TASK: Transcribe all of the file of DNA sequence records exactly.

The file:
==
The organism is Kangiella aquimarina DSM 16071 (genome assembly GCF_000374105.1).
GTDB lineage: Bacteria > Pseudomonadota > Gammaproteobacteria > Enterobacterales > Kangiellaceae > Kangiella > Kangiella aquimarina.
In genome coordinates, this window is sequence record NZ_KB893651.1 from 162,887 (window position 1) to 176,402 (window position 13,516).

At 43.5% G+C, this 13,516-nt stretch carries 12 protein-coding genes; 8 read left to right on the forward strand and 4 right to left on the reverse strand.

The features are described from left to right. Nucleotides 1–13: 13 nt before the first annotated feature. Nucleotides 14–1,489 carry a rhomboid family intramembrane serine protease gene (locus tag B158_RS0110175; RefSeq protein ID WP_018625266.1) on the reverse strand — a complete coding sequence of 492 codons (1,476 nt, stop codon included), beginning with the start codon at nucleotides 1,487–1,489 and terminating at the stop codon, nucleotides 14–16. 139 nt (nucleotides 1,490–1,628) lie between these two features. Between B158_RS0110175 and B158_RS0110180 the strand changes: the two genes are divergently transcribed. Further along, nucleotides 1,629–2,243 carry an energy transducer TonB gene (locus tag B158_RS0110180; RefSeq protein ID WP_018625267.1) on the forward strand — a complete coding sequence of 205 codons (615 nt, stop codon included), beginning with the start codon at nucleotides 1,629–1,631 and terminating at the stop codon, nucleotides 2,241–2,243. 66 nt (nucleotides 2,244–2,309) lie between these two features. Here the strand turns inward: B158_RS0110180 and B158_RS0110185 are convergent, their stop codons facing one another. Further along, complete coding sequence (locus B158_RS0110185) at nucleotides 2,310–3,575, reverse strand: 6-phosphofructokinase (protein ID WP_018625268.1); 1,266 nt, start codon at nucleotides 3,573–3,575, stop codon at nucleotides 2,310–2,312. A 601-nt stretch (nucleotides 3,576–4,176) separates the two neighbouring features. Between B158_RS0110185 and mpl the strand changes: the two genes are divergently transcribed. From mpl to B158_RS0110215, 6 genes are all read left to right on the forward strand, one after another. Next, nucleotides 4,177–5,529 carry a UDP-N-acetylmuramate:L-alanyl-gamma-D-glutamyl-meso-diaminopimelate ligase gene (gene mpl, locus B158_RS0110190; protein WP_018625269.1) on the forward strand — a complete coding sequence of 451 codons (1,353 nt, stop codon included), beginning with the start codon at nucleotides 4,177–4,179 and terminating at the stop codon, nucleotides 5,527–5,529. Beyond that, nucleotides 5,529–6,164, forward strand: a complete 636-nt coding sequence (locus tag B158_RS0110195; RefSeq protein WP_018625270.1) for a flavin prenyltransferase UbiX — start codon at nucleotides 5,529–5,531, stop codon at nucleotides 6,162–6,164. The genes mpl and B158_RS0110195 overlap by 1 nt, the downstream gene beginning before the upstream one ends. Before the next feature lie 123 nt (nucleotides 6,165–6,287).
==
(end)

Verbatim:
The organism is Kangiella aquimarina DSM 16071 (genome assembly GCF_000374105.1).
GTDB lineage: Bacteria > Pseudomonadota > Gammaproteobacteria > Enterobacterales > Kangiellaceae > Kangiella > Kangiella aquimarina.
In genome coordinates, this window is sequence record NZ_KB893651.1 from 162,887 (window position 1) to 176,402 (window position 13,516).

At 43.5% G+C, this 13,516-nt stretch carries 12 protein-coding genes; 8 read left to right on the forward strand and 4 right to left on the reverse strand.

The features are described from left to right. Nucleotides 1–13: 13 nt before the first annotated feature. Nucleotides 14–1,489 carry a rhomboid family intramembrane serine protease gene (locus tag B158_RS0110175; RefSeq protein ID WP_018625266.1) on the reverse strand — a complete coding sequence of 492 codons (1,476 nt, stop codon included), beginning with the start codon at nucleotides 1,487–1,489 and terminating at the stop codon, nucleotides 14–16. 139 nt (nucleotides 1,490–1,628) lie between these two features. Between B158_RS0110175 and B158_RS0110180 the strand changes: the two genes are divergently transcribed. Further along, nucleotides 1,629–2,243 carry an energy transducer TonB gene (locus tag B158_RS0110180; RefSeq protein ID WP_018625267.1) on the forward strand — a complete coding sequence of 205 codons (615 nt, stop codon included), beginning with the start codon at nucleotides 1,629–1,631 and terminating at the stop codon, nucleotides 2,241–2,243. 66 nt (nucleotides 2,244–2,309) lie between these two features. Here the strand turns inward: B158_RS0110180 and B158_RS0110185 are convergent, their stop codons facing one another. Further along, complete coding sequence (locus B158_RS0110185) at nucleotides 2,310–3,575, reverse strand: 6-phosphofructokinase (protein ID WP_018625268.1); 1,266 nt, start codon at nucleotides 3,573–3,575, stop codon at nucleotides 2,310–2,312. A 601-nt stretch (nucleotides 3,576–4,176) separates the two neighbouring features. Between B158_RS0110185 and mpl the strand changes: the two genes are divergently transcribed. From mpl to B158_RS0110215, 6 genes are all read left to right on the forward strand, one after another. Next, nucleotides 4,177–5,529 carry a UDP-N-acetylmuramate:L-alanyl-gamma-D-glutamyl-meso-diaminopimelate ligase gene (gene mpl, locus B158_RS0110190; protein WP_018625269.1) on the forward strand — a complete coding sequence of 451 codons (1,353 nt, stop codon included), beginning with the start codon at nucleotides 4,177–4,179 and terminating at the stop codon, nucleotides 5,527–5,529. Beyond that, nucleotides 5,529–6,164, forward strand: a complete 636-nt coding sequence (locus tag B158_RS0110195; RefSeq protein WP_018625270.1) for a flavin prenyltransferase UbiX — start codon at nucleotides 5,529–5,531, stop codon at nucleotides 6,162–6,164. The genes mpl and B158_RS0110195 overlap by 1 nt, the downstream gene beginning before the upstream one ends. Before the next feature lie 123 nt (nucleotides 6,165–6,287).